Interestingly, people are more likely to call themselves feminists when a clear definition of the term is presented to them. For instance, in a 2019 survey of over one thousand American women between the ages of 19 and 29, only 29% indicated that they were feminists. However, when provided with a definition of the term (i.e., “someone who advocates and supports equal opportunities for women”), this number jumped to 61% (Ipsos, 2019). Similarly, a 2018 study of European women found that, while 80-91% of participants agreed that women and men should be treated equally, only 8-40% identified as “feminists”. Yet, when the word “feminist” was accompanied by a definition, 42-70% of women adopted the label (Abraham, 2018). Unsurprisingly, in the Statista survey, “feminist” was clearly defined for participants (i.e., “someone who advocates and supports equal opportunities for women”), but no definition was provided in the Ipsos survey. Taken together, these findings highlight the fact that ambiguity and confusion around the term feminism may limit people’s willingness to adopt the label.
Gender also plays a large role in whether or not people call themselves feminists. Specifically, in nearly every report, feminist identification is more common among women than men. For example, a national survey of 1,610 American adults found that 60% of female respondents considered themselves to be a “feminist” or a “strong feminist”, whereas only 33% of male respondents placed themselves in these categories (Cai & Clement, 2016). Further, a very recent report from five European countries (Denmark, Sweden, Great Britain, Italy, and Spain) found that women were consistently more likely than men use the feminist label to describe themselves (YouGov, 2019). While demographic information is not available for the Statista survey, when the Ipsos findings are broken down by gender, rates of feminist identification are much higher for women than for men (Ipsos, 2019). Men’s resistance to adopt a feminist identity may be due to a variety of factors, such as a belief that men cannot be feminists or that men should not take up space in the feminist movement.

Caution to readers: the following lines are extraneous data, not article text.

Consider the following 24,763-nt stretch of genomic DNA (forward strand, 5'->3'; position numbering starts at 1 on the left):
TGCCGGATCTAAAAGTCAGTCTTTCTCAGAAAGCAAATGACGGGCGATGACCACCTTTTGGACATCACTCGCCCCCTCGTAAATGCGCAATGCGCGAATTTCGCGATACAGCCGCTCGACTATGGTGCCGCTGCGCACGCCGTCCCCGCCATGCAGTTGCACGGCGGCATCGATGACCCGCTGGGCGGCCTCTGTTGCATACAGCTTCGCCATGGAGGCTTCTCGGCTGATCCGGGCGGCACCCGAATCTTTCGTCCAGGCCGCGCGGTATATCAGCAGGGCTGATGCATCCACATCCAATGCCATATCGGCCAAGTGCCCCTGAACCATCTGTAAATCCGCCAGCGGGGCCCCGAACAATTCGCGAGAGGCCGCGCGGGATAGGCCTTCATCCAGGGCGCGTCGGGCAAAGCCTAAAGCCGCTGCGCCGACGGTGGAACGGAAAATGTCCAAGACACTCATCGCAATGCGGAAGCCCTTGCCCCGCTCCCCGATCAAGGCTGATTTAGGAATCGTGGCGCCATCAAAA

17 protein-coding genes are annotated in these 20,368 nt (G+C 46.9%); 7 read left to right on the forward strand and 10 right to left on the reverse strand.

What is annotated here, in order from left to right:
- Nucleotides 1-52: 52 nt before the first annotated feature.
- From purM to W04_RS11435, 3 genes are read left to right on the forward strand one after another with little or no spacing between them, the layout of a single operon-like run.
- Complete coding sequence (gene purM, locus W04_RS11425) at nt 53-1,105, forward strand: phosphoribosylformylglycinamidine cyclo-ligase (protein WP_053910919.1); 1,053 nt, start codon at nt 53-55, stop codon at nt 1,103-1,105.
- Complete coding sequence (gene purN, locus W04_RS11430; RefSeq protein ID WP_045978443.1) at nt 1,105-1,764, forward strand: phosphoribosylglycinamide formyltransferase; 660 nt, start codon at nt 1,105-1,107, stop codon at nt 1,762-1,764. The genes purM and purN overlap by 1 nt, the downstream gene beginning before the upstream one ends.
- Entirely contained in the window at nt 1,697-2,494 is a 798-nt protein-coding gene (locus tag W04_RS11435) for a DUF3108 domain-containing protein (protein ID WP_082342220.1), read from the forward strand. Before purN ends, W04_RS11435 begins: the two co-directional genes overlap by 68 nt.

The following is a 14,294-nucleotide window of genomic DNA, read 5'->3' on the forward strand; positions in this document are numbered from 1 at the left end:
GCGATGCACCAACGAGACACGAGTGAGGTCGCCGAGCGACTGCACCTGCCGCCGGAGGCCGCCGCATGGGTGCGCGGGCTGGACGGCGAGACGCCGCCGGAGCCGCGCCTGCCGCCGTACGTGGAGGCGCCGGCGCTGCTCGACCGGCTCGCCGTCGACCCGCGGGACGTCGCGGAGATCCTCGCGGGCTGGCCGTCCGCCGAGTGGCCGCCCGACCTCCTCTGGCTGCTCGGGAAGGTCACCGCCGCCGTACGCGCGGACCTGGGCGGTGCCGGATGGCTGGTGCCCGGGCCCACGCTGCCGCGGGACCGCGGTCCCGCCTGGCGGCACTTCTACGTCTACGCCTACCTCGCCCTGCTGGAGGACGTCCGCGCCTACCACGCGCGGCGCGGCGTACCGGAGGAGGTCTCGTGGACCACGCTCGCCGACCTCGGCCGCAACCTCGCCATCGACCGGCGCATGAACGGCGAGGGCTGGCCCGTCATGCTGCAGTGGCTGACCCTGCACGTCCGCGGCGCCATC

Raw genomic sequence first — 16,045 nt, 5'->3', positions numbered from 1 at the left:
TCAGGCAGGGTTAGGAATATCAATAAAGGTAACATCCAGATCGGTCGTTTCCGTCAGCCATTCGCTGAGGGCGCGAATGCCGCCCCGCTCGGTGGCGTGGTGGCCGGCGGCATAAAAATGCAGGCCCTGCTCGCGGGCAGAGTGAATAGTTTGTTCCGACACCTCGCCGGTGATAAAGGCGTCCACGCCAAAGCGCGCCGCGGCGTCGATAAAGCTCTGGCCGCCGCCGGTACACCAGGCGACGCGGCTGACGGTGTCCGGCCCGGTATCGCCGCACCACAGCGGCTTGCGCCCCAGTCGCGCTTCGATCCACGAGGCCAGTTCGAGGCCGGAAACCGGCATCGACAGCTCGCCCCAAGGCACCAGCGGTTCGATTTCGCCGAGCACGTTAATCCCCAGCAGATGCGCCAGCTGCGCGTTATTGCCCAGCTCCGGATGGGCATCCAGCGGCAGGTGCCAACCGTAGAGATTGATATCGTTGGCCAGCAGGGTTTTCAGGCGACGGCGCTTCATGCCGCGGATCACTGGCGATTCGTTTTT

Regardless of gender, location, or the manner in which the question is asked, several reports have indicated that more and more people, and young people in particular, have begun identifying as feminists in recent years. For example, in a recent report from the Girl Guides in the United Kingdom, the proportion of girls and young women between the ages of 11 and 21 who indicated that they were feminists rose 12 percentage points from 2013 to 2018, jumping from 35% to 47% (Girlguiding, 2018). Also, according to a 2019 survey of 4,000 young women and men, two-thirds (67%) of women between the ages of 18 and 24 in the United Kingdom identified as “feminists”, a 60% increase from the previous year (Gallagher, 2019). Similarly, recent reporting from YouGov indicated that 38% of women and 22% of men identified as feminists in a 2018 survey, up 6% and 3% respectively from the previous year’s report (Ballard, 2018). In sum, though reported rates of feminist identification vary by location, gender, and information presented about feminism and feminists, rates of feminist identification appear to be stable, if not on the rise in certain parts of the world.